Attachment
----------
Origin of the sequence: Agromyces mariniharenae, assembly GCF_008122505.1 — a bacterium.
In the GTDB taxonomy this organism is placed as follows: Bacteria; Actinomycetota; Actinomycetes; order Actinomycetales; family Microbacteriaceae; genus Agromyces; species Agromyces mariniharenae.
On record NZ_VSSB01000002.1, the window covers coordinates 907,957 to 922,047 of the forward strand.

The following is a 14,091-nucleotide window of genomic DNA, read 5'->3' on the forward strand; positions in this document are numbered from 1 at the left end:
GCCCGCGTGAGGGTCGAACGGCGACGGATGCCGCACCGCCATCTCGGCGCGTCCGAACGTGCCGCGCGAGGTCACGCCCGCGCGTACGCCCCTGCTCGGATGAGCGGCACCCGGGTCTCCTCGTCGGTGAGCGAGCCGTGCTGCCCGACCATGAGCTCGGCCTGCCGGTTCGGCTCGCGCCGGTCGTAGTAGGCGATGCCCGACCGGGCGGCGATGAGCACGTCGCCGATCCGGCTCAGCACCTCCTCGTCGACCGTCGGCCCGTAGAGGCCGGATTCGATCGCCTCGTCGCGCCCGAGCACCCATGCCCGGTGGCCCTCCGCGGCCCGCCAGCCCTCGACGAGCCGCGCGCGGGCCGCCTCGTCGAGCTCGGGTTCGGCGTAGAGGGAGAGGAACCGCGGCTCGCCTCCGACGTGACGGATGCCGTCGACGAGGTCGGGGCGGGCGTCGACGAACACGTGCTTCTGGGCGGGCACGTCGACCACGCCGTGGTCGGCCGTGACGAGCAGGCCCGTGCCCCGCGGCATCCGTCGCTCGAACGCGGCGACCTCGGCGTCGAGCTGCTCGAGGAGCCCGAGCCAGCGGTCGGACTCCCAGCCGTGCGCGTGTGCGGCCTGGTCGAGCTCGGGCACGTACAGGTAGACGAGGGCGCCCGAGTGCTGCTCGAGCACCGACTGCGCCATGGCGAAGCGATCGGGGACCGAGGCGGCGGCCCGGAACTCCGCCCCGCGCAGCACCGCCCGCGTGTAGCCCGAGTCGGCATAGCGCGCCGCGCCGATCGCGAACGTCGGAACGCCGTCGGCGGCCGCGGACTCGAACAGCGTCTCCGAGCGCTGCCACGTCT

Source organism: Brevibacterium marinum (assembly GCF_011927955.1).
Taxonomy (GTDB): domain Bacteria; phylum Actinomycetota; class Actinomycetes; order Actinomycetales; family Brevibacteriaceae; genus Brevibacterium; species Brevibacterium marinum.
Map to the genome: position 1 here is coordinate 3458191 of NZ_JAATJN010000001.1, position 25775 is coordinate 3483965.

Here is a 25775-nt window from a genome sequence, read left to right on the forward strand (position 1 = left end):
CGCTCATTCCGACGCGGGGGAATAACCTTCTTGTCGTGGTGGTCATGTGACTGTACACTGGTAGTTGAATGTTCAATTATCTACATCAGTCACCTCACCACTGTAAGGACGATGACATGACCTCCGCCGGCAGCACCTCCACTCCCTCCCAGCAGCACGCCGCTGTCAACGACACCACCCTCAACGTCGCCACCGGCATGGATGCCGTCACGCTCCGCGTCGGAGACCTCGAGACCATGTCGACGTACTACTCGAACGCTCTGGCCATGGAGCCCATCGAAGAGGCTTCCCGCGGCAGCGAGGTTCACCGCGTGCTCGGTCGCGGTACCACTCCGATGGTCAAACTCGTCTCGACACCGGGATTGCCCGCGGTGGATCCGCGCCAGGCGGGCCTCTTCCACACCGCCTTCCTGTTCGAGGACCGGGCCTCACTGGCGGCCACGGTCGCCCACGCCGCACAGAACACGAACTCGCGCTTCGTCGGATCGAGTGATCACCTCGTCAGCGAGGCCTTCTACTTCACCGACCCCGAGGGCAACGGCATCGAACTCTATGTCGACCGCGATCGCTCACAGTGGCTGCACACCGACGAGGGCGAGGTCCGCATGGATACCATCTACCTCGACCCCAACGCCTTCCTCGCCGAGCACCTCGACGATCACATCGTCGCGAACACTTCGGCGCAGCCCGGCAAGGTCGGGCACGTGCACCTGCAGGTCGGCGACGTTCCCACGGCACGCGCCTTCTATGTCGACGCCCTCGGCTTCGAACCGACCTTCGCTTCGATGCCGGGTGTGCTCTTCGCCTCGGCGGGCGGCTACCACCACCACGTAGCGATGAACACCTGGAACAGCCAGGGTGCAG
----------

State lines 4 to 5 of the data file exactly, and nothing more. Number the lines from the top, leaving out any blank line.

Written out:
The following is a 14,091-nucleotide window of genomic DNA, read 5'->3' on the forward strand; positions in this document are numbered from 1 at the left end:
GCCCGCGTGAGGGTCGAACGGCGACGGATGCCGCACCGCCATCTCGGCGCGTCCGAACGTGCCGCGCGAGGTCACGCCCGCGCGTACGCCCCTGCTCGGATGAGCGGCACCCGGGTCTCCTCGTCGGTGAGCGAGCCGTGCTGCCCGACCATGAGCTCGGCCTGCCGGTTCGGCTCGCGCCGGTCGTAGTAGGCGATGCCCGACCGGGCGGCGATGAGCACGTCGCCGATCCGGCTCAGCACCTCCTCGTCGACCGTCGGCCCGTAGAGGCCGGATTCGATCGCCTCGTCGCGCCCGAGCACCCATGCCCGGTGGCCCTCCGCGGCCCGCCAGCCCTCGACGAGCCGCGCGCGGGCCGCCTCGTCGAGCTCGGGTTCGGCGTAGAGGGAGAGGAACCGCGGCTCGCCTCCGACGTGACGGATGCCGTCGACGAGGTCGGGGCGGGCGTCGACGAACACGTGCTTCTGGGCGGGCACGTCGACCACGCCGTGGTCGGCCGTGACGAGCAGGCCCGTGCCCCGCGGCATCCGTCGCTCGAACGCGGCGACCTCGGCGTCGAGCTGCTCGAGGAGCCCGAGCCAGCGGTCGGACTCCCAGCCGTGCGCGTGTGCGGCCTGGTCGAGCTCGGGCACGTACAGGTAGACGAGGGCGCCCGAGTGCTGCTCGAGCACCGACTGCGCCATGGCGAAGCGATCGGGGACCGAGGCGGCGGCCCGGAACTCCGCCCCGCGCAGCACCGCCCGCGTGTAGCCCGAGTCGGCATAGCGCGCCGCGCCGATCGCGAACGTCGGAACGCCGTCGGCGGCCGCGGACTCGAACAGCGTCTCCGAGCGCTGCCACGTCT